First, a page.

Christmas Safety Tips for Pets

Soopa Pets

We all love Christmas. It is a magical time of year between all the yummy food, great gifts and wonderful company. But there is always the potential for trouble, especially if puppies and kittens are involved. Follow our simple tips to ensure that everyone in the family has a happy (and safe!) Christmas.


General Tips:

  • Make sure your pet is attended at all times. If possible, put them in a crate or safe (non-decorated room) when lots of people will be over or if you are out of the house.
  • Do not force your pets to wear to costumes or clothes if they are uncomfortable. It can cause a lot of stress, discomfort and can be a choking hazard.
  • Make sure your dog is warm and dry and always has access to clean water.
  • If your dog does not like crowds or gets stressed easy, ensure they have a quiet place to retreat to.

Christmas Trees:

  • Some dogs may pee on the tree which could be dangerous due to the lights.
  • Some cats may climb the tree, knocking it over and potential injuring themselves.
  • Some dogs can knock the tree over potentially injuring themselves.
  • Some cats and dogs may try to play with Christmas ornaments. If made of glass this could pose a huge hazard if eaten, or even due to cuts and scrapes. Plastic ornaments could pose a choking hazard.
  • Dogs (puppies!) may chew the wires from Christmas lights which can cause shock or electrocution.
  • If you add chemicals or preservatives to the Christmas tree water, ensure your dog is not able to drink from it as these could be toxic.
  • Artificial trees can be toxic (depending on materials) or pose a choking hazard if leaves/branches are ingested.
  • Keep glue and Adhesives out of reach of pets. If you are doing any Christmas DIY involving glue and adhesives, make sure you always put the cap on tightly and keep it out of reach of your pets. Glue is extremely toxic to pets, but for some reason they love to go for it. Pritt stick and other glue sticks are the main culprits here as dogs love to lick the glue and chew the stick which can also cause a choking hazard!
  • Hide ribbons, strings and yarn. Puppies and cats LOVE to play with strings, and often eat them too! If swallowed, they can wrap around the intestine requiring emergency surgery.  It is known as a linear foreign body and they may not display any clinical signs. If they do, it is usually a rapid onset with rapid deterioration. Be safe and keep these out of reach.
  • Ribbons, strings and yarn may also get caught around the pets neck and cause a choking hazard, especially if the pet is left unattended.
  • Dogs love to lick Potpourri oil… but it is extremely toxic. Make sure it , and anything it is on, is out of reach to pets.
  • Make sure candles are kept up high away from curious noses and wagging tails. If knocked out the pet could hurt themselves with fire or hot wax, or even burn down the house! Again, make sure pets are never left unattended when candles are lighting.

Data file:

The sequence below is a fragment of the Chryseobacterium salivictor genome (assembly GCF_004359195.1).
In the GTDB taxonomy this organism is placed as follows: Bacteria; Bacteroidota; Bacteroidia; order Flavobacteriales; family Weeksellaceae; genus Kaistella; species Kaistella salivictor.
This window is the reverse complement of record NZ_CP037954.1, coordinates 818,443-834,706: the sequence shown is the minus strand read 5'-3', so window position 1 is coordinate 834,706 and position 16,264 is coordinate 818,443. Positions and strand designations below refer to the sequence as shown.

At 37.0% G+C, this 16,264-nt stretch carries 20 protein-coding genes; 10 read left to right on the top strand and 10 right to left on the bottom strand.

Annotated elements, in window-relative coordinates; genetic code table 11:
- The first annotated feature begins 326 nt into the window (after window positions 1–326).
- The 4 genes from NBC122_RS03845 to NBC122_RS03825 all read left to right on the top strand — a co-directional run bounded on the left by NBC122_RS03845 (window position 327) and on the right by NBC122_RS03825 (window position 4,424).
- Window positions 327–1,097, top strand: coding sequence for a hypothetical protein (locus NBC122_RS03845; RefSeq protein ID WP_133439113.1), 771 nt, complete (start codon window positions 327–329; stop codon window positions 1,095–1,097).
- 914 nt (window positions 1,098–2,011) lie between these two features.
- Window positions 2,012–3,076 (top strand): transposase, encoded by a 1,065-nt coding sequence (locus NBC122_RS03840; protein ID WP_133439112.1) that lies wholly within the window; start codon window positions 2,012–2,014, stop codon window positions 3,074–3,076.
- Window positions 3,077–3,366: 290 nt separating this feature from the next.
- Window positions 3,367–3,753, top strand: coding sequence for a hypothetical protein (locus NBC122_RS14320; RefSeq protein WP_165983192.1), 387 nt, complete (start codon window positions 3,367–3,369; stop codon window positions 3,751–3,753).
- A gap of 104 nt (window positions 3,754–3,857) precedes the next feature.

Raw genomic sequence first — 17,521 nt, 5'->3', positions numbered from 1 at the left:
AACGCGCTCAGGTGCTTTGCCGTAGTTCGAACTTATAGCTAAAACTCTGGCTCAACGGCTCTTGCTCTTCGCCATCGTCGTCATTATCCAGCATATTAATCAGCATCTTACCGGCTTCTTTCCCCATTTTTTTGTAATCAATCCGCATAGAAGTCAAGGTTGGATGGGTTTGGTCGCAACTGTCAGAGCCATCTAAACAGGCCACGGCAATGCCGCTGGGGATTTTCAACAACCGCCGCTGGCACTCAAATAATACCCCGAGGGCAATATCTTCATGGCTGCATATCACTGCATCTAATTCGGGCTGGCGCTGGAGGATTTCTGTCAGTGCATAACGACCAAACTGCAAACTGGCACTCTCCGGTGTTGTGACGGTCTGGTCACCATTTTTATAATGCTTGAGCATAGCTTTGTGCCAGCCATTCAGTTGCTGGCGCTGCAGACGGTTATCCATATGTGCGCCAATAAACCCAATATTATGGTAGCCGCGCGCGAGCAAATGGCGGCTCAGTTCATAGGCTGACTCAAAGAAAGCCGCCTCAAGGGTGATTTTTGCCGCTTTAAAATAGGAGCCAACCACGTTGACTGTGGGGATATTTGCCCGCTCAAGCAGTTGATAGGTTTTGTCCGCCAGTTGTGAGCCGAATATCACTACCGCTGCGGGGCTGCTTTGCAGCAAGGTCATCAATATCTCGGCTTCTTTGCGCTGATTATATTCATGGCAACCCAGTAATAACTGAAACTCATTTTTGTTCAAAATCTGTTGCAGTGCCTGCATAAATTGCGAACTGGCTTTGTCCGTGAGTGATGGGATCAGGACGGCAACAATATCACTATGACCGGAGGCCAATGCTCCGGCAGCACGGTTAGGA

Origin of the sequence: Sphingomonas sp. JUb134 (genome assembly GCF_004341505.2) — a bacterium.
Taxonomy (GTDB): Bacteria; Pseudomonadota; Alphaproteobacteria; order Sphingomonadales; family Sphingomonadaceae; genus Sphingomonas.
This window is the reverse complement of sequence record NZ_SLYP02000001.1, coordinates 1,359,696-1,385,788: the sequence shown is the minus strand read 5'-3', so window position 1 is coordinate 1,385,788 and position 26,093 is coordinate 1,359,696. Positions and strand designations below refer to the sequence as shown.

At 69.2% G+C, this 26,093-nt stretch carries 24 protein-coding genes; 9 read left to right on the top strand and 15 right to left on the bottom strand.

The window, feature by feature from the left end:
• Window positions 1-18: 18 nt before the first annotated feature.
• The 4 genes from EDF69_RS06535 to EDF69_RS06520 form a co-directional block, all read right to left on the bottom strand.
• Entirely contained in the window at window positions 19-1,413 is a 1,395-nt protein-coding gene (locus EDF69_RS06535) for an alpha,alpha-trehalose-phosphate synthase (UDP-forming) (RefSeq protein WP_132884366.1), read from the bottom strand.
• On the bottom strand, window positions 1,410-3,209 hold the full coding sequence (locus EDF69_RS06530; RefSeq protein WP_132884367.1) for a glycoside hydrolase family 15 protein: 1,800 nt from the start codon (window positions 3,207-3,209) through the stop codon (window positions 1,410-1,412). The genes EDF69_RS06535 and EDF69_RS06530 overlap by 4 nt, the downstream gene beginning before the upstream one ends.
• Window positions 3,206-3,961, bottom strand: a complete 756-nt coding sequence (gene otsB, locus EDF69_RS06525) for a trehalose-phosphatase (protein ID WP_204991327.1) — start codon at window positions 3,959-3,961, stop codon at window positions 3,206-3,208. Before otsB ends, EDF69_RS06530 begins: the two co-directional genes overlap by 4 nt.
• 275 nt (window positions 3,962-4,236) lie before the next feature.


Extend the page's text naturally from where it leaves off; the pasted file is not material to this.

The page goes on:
• Watch out for Puppies! Batteries, camera film, plants, twist ties, etc… puppies will chew anything and everything so make sure nothing is left on the ground or within reach. You may not even notice that they got something, and they may not display clinical signs of illness until it is too late… Batteries and camera film are highly dangerous and toxic if ingested and camera film can also cause a linear foreign body as mentioned before.
  • Snow Globes – Usually contain antifreeze which is fatal to cats and dogs. They are attracted to it as it has a very sweet flavour. If broken, the glass shards also pose a safety risk.

Plants and Flowers:
There are a wide variety of house plants and Christmas plants/flowers that can be toxic to dogs. Always make sure they are out of reach of pets (be especially mindful of where leaves and berries may fall) and if in doubt, do not use them or gift them to a pet owner. These include:

  • Holly – The berries and leaves can cause vomiting and can be fatal.
  • Poinsettia – A popular Christmas flower. The sap can cause blisters in the mouth, vomiting and can also be fatal.
  • Mistletoe – Both the leaves and berries are toxic. May cause vomiting and in extreme cases can cause heart collapse
  • Lilies –  Highly toxic to cats. May cause vomiting, collapse and can be fatal. A few bites can cause severe acute kidney failure.
  • Rosemary – can cause mild gastrointestinal discomfort in cats and dogs.
  • Pine Needles – If ingested can puncture a hole in your pets intestine, requiring emergency surgery.
  • Amaryllis – Can cause gastrointestinal distress and may also be fatal. 

The Kitchen:
Try keep pets out of the kitchen all together. Trying to prepare the dinner is hectic enough, without dogs being underfoot hoping something falls… If you are rushing around you could also trip over or stand on them causing an injury to one or both of you! If you trip you could also potentially spill hot food, water, sauces etc… best to leave the pet in another room with a family member to play with their new toys! Some other things to be aware of include:

  • Never leave the turkey or turkey carcass in reach of the dog. Small cooked bones can splinter if eaten and cause severe injuries or be a choking hazard.
  • Too much turkey meat can cause canine pancreatitis. Too much rich human food can cause gastrointestinal upset.
  • All chocolate products should be kept well out of reach as it is toxic to dogs.
  • Make sure the garbage bin is out of reach of the dog as it will be full of bones, string, wrappers etc. that can be dangerous and will also make a HUGE mess!
  • Just a small amount of alcohol can poison a dog, so make sure it is kept out of reach (and your guests do the same). This includes foods and desserts that contain alcohol

The post Christmas Safety Tips for Pets appeared first on Soopa Pets.

Add a comment

* Comments must be approved before being displayed.